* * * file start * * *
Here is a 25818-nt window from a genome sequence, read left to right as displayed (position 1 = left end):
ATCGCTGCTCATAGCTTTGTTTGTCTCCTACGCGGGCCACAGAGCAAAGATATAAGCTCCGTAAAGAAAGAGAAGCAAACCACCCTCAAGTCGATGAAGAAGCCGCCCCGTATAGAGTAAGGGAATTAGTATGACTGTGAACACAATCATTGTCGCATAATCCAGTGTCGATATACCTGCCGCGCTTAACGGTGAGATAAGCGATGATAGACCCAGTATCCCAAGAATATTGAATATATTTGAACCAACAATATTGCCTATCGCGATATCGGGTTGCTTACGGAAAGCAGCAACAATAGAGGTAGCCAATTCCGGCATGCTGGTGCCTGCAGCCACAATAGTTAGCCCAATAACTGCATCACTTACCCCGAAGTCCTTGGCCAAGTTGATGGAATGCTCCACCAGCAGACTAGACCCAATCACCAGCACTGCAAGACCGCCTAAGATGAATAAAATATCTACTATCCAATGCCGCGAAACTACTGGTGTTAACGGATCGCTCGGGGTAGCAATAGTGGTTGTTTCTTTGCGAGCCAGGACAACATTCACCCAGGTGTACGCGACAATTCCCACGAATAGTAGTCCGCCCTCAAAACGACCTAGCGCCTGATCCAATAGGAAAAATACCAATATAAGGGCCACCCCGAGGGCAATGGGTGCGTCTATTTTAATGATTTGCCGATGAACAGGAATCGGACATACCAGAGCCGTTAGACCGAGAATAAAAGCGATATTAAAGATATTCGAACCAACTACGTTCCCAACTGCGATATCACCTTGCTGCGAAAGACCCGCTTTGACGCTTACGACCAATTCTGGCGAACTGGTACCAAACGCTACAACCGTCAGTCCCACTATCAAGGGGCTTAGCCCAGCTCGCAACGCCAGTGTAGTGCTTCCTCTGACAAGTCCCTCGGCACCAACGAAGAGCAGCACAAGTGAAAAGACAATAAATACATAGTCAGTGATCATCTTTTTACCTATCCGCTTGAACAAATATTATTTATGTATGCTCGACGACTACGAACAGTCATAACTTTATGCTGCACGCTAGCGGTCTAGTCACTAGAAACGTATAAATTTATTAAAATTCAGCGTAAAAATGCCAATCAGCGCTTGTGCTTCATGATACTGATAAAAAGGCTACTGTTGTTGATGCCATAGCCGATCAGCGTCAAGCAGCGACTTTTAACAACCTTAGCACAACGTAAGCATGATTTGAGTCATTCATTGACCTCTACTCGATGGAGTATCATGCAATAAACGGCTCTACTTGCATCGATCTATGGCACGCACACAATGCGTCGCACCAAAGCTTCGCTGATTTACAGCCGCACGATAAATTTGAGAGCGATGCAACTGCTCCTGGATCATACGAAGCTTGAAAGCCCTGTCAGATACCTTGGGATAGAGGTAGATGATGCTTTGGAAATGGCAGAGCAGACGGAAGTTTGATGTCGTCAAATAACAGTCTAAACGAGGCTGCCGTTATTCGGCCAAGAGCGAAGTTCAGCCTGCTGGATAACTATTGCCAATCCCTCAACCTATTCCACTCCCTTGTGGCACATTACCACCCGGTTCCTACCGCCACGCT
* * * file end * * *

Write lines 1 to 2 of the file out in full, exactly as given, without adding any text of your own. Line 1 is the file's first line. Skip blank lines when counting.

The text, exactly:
Here is a 25818-nt window from a genome sequence, read left to right as displayed (position 1 = left end):
ATCGCTGCTCATAGCTTTGTTTGTCTCCTACGCGGGCCACAGAGCAAAGATATAAGCTCCGTAAAGAAAGAGAAGCAAACCACCCTCAAGTCGATGAAGAAGCCGCCCCGTATAGAGTAAGGGAATTAGTATGACTGTGAACACAATCATTGTCGCATAATCCAGTGTCGATATACCTGCCGCGCTTAACGGTGAGATAAGCGATGATAGACCCAGTATCCCAAGAATATTGAATATATTTGAACCAACAATATTGCCTATCGCGATATCGGGTTGCTTACGGAAAGCAGCAACAATAGAGGTAGCCAATTCCGGCATGCTGGTGCCTGCAGCCACAATAGTTAGCCCAATAACTGCATCACTTACCCCGAAGTCCTTGGCCAAGTTGATGGAATGCTCCACCAGCAGACTAGACCCAATCACCAGCACTGCAAGACCGCCTAAGATGAATAAAATATCTACTATCCAATGCCGCGAAACTACTGGTGTTAACGGATCGCTCGGGGTAGCAATAGTGGTTGTTTCTTTGCGAGCCAGGACAACATTCACCCAGGTGTACGCGACAATTCCCACGAATAGTAGTCCGCCCTCAAAACGACCTAGCGCCTGATCCAATAGGAAAAATACCAATATAAGGGCCACCCCGAGGGCAATGGGTGCGTCTATTTTAATGATTTGCCGATGAACAGGAATCGGACATACCAGAGCCGTTAGACCGAGAATAAAAGCGATATTAAAGATATTCGAACCAACTACGTTCCCAACTGCGATATCACCTTGCTGCGAAAGACCCGCTTTGACGCTTACGACCAATTCTGGCGAACTGGTACCAAACGCTACAACCGTCAGTCCCACTATCAAGGGGCTTAGCCCAGCTCGCAACGCCAGTGTAGTGCTTCCTCTGACAAGTCCCTCGGCACCAACGAAGAGCAGCACAAGTGAAAAGACAATAAATACATAGTCAGTGATCATCTTTTTACCTATCCGCTTGAACAAATATTATTTATGTATGCTCGACGACTACGAACAGTCATAACTTTATGCTGCACGCTAGCGGTCTAGTCACTAGAAACGTATAAATTTATTAAAATTCAGCGTAAAAATGCCAATCAGCGCTTGTGCTTCATGATACTGATAAAAAGGCTACTGTTGTTGATGCCATAGCCGATCAGCGTCAAGCAGCGACTTTTAACAACCTTAGCACAACGTAAGCATGATTTGAGTCATTCATTGACCTCTACTCGATGGAGTATCATGCAATAAACGGCTCTACTTGCATCGATCTATGGCACGCACACAATGCGTCGCACCAAAGCTTCGCTGATTTACAGCCGCACGATAAATTTGAGAGCGATGCAACTGCTCCTGGATCATACGAAGCTTGAAAGCCCTGTCAGATACCTTGGGATAGAGGTAGATGATGCTTTGGAAATGGCAGAGCAGACGGAAGTTTGATGTCGTCAAATAACAGTCTAAACGAGGCTGCCGTTATTCGGCCAAGAGCGAAGTTCAGCCTGCTGGATAACTATTGCCAATCCCTCAACCTATTCCACTCCCTTGTGGCACATTACCACCCGGTTCCTACCGCCACGCT